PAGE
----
Not long ago I thought the Common Core couldn’t be stopped, or really even slowed down.
A couple of days ago Florida governor Rick Scott declared that he wanted to reexamine state implementation of the Core and withdraw from the PARCC assessment consortium, one of two national groups the federal government funded to create Core‐aligned tests. Though hardly a complete withdrawal from the Core, the move is huge. Why? Because arguably the biggest, most influential backer of the Common Core is former Florida governor Jeb Bush, and his own state, and a governor of his own party, bucked him. Florida is also, well, a pretty big state. Not surprisingly, now two more GOP governors — Bobby Jindal of Louisiana and Scott Walker of Wisconsin — are signaling desires to unbuckle their states from the Core.
What happened that caused this suddenly powerful — and at least to me, unexpected — revolt? It is almost certainly that the Core is now reaching the district and school level, and parents and citizens are becoming fully aware of standards most of their states adopted lightning fast in 2010 to get federal Race to the Top money. They’re becoming aware, and either don’t like what they see in the standards, or don’t like federal imposition. They may also be getting increasingly sick of being told that the federal government wasn’t a driving force behind Core adoption when it absolutely was, and being called ignorant or unhinged for pointing out reality.
Case in point for calling opponents misinformed, alas, is Jeb Bush, who just last week said that Common Core resistance “is political,” and implied that anyone against the Core is “comfortable with mediocrity.” He also suggested once again that the Core is fully voluntary for states, implying that opponents are either misinformed or lying when they fear “a national takeover.” Of course, there are numerous reasons to oppose the Core that are all about what’s best for kids.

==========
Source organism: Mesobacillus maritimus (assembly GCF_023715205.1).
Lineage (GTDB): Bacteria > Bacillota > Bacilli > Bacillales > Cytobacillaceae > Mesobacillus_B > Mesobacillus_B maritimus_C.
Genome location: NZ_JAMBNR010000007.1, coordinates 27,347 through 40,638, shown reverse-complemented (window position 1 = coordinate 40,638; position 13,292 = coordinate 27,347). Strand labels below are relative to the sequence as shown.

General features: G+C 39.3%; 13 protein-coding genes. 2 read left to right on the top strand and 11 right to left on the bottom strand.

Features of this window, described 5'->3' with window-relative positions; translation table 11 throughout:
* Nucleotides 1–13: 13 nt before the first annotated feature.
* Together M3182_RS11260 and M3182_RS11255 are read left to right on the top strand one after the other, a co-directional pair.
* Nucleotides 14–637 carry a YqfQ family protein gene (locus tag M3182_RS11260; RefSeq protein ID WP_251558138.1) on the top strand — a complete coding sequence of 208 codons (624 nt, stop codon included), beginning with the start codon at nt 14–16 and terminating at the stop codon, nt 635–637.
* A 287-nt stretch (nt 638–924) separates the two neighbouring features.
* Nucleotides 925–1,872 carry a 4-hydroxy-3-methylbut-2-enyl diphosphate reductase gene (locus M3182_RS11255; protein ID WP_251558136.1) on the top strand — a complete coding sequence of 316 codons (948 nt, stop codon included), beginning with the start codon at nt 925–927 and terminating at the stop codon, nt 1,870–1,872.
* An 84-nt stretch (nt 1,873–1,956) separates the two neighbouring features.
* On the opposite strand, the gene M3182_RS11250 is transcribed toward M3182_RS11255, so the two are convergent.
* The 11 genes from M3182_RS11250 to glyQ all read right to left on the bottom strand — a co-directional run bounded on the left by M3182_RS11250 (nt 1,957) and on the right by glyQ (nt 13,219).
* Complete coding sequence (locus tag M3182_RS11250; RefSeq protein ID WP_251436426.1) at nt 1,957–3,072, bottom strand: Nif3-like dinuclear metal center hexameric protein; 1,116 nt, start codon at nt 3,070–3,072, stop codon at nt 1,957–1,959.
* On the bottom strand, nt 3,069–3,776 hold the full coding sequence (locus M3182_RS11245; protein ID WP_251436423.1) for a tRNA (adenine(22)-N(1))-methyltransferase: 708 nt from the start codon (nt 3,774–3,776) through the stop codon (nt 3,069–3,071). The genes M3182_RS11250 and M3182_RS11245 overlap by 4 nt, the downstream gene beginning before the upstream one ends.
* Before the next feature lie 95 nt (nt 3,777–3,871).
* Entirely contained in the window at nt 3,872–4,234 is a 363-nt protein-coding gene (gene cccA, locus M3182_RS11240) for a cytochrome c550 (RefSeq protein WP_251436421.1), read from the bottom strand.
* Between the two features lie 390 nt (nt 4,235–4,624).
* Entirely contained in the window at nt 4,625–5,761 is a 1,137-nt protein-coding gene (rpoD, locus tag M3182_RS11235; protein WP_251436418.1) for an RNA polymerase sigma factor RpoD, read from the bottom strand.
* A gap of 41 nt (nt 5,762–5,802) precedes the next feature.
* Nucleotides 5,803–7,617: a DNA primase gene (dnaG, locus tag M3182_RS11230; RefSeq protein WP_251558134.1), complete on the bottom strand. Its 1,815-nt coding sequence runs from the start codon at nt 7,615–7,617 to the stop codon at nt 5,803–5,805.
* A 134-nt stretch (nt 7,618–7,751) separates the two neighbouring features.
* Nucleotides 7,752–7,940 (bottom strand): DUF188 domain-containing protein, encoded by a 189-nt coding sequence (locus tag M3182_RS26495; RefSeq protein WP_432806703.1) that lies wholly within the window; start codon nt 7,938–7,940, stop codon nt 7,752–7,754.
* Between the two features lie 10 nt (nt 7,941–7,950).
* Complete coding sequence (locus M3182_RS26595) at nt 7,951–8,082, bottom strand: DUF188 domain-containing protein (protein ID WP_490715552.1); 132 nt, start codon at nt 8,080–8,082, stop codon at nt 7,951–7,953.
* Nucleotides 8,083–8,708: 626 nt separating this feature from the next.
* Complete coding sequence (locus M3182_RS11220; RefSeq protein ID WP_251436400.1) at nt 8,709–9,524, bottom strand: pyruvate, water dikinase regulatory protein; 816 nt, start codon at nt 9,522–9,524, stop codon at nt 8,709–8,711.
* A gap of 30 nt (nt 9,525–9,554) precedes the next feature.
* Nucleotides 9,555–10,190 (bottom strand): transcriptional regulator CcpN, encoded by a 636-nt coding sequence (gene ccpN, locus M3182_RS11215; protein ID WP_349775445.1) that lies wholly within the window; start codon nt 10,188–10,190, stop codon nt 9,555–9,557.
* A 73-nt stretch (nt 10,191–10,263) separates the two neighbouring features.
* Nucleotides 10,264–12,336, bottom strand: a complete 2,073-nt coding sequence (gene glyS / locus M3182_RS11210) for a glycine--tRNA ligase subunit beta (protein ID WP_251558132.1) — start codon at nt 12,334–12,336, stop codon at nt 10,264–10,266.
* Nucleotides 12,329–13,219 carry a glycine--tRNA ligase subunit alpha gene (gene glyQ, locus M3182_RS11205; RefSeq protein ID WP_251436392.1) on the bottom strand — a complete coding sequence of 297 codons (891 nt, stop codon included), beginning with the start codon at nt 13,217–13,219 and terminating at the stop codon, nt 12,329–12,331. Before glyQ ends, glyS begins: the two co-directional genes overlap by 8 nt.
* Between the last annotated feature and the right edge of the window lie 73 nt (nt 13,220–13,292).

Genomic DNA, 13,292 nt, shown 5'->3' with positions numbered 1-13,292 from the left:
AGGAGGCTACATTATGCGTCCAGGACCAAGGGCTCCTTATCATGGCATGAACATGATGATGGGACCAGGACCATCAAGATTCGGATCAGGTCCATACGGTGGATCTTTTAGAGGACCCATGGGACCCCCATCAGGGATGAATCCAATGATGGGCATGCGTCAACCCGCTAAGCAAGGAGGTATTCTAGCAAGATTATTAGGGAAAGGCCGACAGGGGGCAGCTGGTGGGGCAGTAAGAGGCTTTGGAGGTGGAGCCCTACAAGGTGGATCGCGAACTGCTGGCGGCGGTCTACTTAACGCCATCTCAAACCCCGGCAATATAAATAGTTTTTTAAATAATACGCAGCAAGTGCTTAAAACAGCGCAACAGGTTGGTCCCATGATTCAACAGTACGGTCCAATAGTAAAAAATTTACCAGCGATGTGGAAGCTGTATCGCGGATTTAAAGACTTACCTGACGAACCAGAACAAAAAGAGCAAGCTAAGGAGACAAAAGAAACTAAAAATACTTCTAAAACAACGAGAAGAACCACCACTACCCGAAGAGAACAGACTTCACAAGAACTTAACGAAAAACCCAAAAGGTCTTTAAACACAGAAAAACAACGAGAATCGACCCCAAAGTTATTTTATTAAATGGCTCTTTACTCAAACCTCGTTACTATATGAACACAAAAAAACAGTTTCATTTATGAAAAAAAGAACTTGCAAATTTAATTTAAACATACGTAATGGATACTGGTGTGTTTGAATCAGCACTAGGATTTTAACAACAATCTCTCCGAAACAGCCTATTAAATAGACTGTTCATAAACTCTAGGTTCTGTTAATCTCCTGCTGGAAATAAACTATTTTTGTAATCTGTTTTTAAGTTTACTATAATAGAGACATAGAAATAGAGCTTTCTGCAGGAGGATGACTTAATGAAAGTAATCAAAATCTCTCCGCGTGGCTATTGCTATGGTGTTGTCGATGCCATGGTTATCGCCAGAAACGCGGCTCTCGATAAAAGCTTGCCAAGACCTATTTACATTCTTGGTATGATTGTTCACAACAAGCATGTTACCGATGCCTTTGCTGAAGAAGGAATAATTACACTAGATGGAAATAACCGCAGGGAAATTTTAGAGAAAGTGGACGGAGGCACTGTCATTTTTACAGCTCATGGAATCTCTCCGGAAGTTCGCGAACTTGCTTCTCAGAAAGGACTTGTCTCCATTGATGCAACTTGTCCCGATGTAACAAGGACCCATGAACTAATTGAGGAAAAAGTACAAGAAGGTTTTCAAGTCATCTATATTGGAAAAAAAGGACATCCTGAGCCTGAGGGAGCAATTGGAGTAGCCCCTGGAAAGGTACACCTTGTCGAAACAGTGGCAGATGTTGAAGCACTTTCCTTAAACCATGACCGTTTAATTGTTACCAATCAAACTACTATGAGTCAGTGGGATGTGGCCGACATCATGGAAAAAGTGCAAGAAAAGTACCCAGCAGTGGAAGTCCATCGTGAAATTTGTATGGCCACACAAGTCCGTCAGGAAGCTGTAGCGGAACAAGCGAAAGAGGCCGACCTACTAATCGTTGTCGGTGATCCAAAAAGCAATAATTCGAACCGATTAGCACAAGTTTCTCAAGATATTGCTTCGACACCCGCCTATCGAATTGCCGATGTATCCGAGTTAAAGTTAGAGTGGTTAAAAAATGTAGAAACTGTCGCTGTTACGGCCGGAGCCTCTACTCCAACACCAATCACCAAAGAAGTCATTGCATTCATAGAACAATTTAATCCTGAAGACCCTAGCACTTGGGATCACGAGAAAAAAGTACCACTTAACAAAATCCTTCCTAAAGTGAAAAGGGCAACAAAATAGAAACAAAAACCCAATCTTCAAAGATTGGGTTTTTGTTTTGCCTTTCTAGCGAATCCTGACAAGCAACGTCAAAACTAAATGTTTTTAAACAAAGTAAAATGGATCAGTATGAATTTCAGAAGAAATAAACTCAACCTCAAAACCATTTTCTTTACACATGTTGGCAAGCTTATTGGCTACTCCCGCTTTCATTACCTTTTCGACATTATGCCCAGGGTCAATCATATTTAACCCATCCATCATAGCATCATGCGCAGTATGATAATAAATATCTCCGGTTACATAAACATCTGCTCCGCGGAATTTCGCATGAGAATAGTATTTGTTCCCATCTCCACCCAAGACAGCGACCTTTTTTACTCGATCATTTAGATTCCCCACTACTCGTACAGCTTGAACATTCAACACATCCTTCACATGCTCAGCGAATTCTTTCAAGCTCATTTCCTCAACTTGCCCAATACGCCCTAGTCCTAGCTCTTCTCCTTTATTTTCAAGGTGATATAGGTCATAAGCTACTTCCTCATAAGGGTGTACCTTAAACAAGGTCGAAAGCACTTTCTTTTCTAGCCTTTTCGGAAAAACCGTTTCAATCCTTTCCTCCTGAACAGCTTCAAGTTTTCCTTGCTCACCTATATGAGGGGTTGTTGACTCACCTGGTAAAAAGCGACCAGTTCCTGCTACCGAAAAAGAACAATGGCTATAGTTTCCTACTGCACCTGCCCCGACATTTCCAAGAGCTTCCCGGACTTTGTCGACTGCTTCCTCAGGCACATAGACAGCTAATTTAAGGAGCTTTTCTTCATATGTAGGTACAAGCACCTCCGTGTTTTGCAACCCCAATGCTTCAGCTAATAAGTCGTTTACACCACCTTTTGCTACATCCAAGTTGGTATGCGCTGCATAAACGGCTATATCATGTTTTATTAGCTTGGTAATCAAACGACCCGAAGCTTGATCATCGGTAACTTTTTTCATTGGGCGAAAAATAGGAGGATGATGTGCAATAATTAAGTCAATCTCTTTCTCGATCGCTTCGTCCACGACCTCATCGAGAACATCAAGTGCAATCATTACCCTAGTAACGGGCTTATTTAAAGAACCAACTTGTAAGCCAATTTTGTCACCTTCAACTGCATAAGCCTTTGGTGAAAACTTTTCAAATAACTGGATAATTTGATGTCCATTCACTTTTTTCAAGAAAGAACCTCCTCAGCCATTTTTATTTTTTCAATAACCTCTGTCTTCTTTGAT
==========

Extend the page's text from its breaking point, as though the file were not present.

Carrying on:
It would help the national debate over Common Core immensely — and probably even help Core supporters — were Core advocates to be forthright about the federal power behind Core adoption, and were they to stop smearing opponents. It’s hard to imagine that most concerned citizens, when they know that Washington drove adoption with Race to the Top and locked it in with No Child Left Behind waivers, wouldn’t feel insulted and even lied to when they are called ignorant or crazy for being concerned about a reality Core supporters refuse to acknowledge.
To be fair, a couple of Core advocates have at least somewhat acknowledged Washington’s intrusion: Chester Finn and Michael Petrilli of the Thomas B. Fordham Institute. They are to be commended for their acknowledgment, though I think they greatly understate the federal role and assert lots of debatable things about numerous other aspects of the Core. And speaking of debatable…
On October 3, Finn and Petrilli have graciously agreed to come to Cato for a Core debate against me and Emmett McGroarty of the American Principles Project. I hope you’ll join us either either live or over the Web for this big event. Not only will it be greatly entertaining, but also hugely informative. Common Core is something desperately in need of open and honest debate, and we plan to deliver that on October 3. Register today!